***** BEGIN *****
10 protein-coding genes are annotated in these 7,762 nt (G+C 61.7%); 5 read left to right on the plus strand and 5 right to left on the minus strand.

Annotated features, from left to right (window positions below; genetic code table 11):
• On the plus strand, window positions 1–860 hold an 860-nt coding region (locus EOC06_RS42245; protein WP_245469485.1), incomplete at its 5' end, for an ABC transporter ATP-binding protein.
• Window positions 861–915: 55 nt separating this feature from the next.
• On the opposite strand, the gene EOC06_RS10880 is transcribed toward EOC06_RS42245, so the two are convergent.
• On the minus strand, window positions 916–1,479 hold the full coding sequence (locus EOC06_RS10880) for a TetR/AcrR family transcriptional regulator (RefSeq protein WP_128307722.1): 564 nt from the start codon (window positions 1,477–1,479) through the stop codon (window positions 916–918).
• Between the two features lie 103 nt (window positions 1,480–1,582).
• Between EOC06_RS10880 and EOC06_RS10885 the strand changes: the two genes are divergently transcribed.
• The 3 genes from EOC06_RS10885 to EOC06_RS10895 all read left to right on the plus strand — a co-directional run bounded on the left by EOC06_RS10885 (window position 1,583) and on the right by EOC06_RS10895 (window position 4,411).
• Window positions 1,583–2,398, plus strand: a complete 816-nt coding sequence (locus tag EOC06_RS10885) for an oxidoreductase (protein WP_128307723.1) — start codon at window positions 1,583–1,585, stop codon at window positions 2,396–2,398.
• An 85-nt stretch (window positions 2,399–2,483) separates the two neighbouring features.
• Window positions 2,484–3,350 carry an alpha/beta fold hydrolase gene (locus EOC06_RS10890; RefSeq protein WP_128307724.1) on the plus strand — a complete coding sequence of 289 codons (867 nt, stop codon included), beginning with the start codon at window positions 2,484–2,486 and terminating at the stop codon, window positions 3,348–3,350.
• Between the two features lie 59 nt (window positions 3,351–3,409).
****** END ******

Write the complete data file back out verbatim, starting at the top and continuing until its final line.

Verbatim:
10 protein-coding genes are annotated in these 7,762 nt (G+C 61.7%); 5 read left to right on the plus strand and 5 right to left on the minus strand.

Annotated features, from left to right (window positions below; genetic code table 11):
• On the plus strand, window positions 1–860 hold an 860-nt coding region (locus EOC06_RS42245; protein WP_245469485.1), incomplete at its 5' end, for an ABC transporter ATP-binding protein.
• Window positions 861–915: 55 nt separating this feature from the next.
• On the opposite strand, the gene EOC06_RS10880 is transcribed toward EOC06_RS42245, so the two are convergent.
• On the minus strand, window positions 916–1,479 hold the full coding sequence (locus EOC06_RS10880) for a TetR/AcrR family transcriptional regulator (RefSeq protein WP_128307722.1): 564 nt from the start codon (window positions 1,477–1,479) through the stop codon (window positions 916–918).
• Between the two features lie 103 nt (window positions 1,480–1,582).
• Between EOC06_RS10880 and EOC06_RS10885 the strand changes: the two genes are divergently transcribed.
• The 3 genes from EOC06_RS10885 to EOC06_RS10895 all read left to right on the plus strand — a co-directional run bounded on the left by EOC06_RS10885 (window position 1,583) and on the right by EOC06_RS10895 (window position 4,411).
• Window positions 1,583–2,398, plus strand: a complete 816-nt coding sequence (locus tag EOC06_RS10885) for an oxidoreductase (protein WP_128307723.1) — start codon at window positions 1,583–1,585, stop codon at window positions 2,396–2,398.
• An 85-nt stretch (window positions 2,399–2,483) separates the two neighbouring features.
• Window positions 2,484–3,350 carry an alpha/beta fold hydrolase gene (locus EOC06_RS10890; RefSeq protein WP_128307724.1) on the plus strand — a complete coding sequence of 289 codons (867 nt, stop codon included), beginning with the start codon at window positions 2,484–2,486 and terminating at the stop codon, window positions 3,348–3,350.
• Between the two features lie 59 nt (window positions 3,351–3,409).